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  6. I thing this is a good article and point of view. Those questions (Questions like “What is the meaning of the universe?”, “Why am I here?”, “Why does anything exist?”, “Why are things the way they are?” et al), it’s not that they’re good or bad. But they have been used by many to “lure” people into believing things that are not true (or things that there is no evidence of). IMO those questions can be answered by individuals on their own. “Why am I here?”… well some people find their vocation helping others (doctors, policemen…) and some people think only of themselves (greedy politicians and religious leaders) while duping people out of their money.

    The only good explanations we have, to answer our doubts and questions, are achieved by reasoning the facts before us, questioning everything and not believing things just “because I feel it in my heart”.

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    • I think I can see your point Miguel, but in my experience no-one “lured” me. This question came up for me ‘of its own accord’ when I was in my late teens, and it meant a lot for me.

      Not everything is a scam to get people to believe a religion. Sincere and honest people sometimes want to believe. (Naturally sincerity doesn’t mean something is true, but that’s not the point I’m trying to make.)

      I think it’s a common experience when contemplating the mysteries of life. I think it was Sartre who said “the only question in philosophy is ‘Why is there something rather than nothing?'” One of those European existentialists anyway. Might have been Heidegger.

      Perhaps I’m being overly pedantic ;)

      When I was a christian I definitely did not believe something “just because I feel it in my heart”. I despised the perspective of those christians who threw away reason, and the particular circle I was in really promoted the use of reason, which I have retained.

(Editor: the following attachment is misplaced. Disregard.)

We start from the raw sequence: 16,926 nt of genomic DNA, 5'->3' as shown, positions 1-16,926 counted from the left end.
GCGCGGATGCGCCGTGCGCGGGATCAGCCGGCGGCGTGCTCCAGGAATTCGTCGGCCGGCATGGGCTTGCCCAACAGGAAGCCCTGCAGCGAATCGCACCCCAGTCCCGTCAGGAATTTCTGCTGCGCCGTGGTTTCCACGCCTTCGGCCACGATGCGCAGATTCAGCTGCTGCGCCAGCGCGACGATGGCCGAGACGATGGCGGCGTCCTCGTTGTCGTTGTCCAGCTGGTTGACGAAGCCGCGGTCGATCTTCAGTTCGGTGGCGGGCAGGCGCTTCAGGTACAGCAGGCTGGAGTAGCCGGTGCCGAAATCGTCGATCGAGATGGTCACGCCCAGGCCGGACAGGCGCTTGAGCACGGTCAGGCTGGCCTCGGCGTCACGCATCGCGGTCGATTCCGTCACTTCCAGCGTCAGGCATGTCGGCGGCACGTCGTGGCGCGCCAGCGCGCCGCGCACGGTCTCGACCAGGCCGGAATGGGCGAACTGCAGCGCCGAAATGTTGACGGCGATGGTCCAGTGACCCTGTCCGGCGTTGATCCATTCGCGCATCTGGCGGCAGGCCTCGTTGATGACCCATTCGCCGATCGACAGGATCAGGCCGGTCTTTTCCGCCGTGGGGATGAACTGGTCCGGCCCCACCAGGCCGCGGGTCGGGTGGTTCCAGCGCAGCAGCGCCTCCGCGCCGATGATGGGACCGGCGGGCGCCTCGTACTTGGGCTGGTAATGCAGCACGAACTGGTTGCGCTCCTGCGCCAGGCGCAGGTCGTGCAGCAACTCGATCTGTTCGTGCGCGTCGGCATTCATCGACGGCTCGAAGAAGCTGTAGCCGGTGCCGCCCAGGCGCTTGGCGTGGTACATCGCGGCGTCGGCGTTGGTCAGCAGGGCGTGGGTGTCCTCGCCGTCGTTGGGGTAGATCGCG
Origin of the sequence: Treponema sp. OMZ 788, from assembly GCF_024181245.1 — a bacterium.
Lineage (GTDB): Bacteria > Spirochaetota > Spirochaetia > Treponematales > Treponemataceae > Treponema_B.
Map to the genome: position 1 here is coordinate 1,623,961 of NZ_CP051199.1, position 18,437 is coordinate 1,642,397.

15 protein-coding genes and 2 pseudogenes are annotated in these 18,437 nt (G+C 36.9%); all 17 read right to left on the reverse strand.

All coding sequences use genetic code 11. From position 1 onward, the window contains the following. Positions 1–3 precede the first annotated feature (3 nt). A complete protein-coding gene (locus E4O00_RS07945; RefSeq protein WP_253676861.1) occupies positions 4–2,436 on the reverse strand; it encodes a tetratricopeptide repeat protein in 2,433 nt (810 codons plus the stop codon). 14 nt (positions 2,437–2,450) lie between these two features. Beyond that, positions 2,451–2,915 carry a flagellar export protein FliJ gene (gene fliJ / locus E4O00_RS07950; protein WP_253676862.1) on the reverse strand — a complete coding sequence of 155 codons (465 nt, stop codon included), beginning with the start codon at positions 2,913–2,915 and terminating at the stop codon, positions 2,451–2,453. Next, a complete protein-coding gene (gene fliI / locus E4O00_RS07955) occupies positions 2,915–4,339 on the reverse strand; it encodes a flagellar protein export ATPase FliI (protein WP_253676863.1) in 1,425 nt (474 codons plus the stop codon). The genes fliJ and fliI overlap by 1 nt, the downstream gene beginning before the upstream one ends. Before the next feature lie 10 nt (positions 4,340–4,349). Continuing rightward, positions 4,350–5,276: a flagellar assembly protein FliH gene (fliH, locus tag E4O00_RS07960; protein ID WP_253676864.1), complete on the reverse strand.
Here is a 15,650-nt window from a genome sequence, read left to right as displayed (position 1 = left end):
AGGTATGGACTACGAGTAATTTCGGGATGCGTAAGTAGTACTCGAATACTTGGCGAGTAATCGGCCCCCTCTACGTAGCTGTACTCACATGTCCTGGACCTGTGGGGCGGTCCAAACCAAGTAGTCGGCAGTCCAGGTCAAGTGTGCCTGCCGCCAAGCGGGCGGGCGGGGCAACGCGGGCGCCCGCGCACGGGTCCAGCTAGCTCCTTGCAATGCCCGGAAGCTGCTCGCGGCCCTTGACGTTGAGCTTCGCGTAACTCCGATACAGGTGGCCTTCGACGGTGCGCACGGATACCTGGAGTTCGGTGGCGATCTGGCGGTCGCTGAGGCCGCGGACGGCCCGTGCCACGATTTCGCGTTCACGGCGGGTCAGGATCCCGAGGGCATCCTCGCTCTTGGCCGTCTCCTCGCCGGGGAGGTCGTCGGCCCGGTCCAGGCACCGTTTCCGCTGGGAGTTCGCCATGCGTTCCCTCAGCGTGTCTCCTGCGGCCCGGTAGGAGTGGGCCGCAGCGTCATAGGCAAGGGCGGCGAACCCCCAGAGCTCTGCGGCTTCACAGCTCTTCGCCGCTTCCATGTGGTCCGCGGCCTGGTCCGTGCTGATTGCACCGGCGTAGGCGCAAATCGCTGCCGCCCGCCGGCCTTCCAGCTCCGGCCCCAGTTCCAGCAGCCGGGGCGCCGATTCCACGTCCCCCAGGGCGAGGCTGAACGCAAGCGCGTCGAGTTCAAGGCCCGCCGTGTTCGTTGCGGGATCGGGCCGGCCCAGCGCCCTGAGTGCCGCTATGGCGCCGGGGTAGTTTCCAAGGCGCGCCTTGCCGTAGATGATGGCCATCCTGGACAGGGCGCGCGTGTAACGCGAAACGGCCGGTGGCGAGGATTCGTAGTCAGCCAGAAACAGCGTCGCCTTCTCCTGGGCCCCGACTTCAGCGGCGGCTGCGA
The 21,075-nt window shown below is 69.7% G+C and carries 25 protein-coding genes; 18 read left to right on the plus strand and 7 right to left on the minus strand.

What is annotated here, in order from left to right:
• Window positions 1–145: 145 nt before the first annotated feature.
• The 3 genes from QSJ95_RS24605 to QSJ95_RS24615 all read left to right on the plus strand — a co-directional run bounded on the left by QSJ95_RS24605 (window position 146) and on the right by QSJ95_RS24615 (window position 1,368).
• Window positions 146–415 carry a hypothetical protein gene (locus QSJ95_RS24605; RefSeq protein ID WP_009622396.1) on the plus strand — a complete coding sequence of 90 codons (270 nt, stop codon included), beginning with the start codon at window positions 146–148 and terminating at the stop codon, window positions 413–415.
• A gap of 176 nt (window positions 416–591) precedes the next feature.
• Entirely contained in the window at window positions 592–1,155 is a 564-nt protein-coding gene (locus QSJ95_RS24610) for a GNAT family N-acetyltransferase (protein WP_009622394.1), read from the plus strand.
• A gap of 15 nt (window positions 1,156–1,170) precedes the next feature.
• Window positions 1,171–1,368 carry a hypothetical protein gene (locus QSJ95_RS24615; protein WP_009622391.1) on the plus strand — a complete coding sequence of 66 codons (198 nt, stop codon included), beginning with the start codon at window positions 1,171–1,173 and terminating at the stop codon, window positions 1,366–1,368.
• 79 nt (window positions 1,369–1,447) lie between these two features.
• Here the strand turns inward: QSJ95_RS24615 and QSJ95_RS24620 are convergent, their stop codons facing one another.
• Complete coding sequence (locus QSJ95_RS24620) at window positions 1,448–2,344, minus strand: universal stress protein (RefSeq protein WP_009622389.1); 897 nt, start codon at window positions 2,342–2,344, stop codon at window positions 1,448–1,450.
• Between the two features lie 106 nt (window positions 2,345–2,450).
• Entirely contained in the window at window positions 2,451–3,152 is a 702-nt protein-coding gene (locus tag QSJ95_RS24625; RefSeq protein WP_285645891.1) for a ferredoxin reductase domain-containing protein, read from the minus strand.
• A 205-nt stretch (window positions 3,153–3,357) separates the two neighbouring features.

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    • That is true. Our main complaint, however, is with those who want to ‘impose’ their beliefs. You may find solace in ‘God’, ‘Jehova’, ‘Allah’, or even the ‘Flying Spaghetti Monster’ if you like, just make sure that your decisions are based on what is right and wrong from a humanitarian perspective and not a religious one. The same with medicine, education and politics. A past mayor from NY (Mario Cuomo) said on a speech, titled: “Religious Belief and Public Morality: A Catholic Governor’s Perspective.” –

      Excerpt: In addition to all the weaknesses, dilemmas, and temptations that impede every pilgrim’s progress, the Catholic who holds political office in a pluralistic democracy – who is elected to serve Jews and Muslims, atheists and Protestants, as well as Catholics – bears special responsibility. He or she undertakes to help create conditions under which all can live with a maximum of dignity and with a reasonable degree of freedom; where everyone who chooses may hold beliefs different from specifically Catholic ones – sometimes contradictory to them; where the laws protect people’s right to divorce, to use birth control, and even to choose abortion…

      In short… people should keep religion to themselves.

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  7. Oh… I see wordpress has already “commented” for me about my blog pieces on this subject. Hope that’s OK, Marty. Delete it if need be.

    *pours a beer for everyone and relaxes*

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Trackbacks/Pingbacks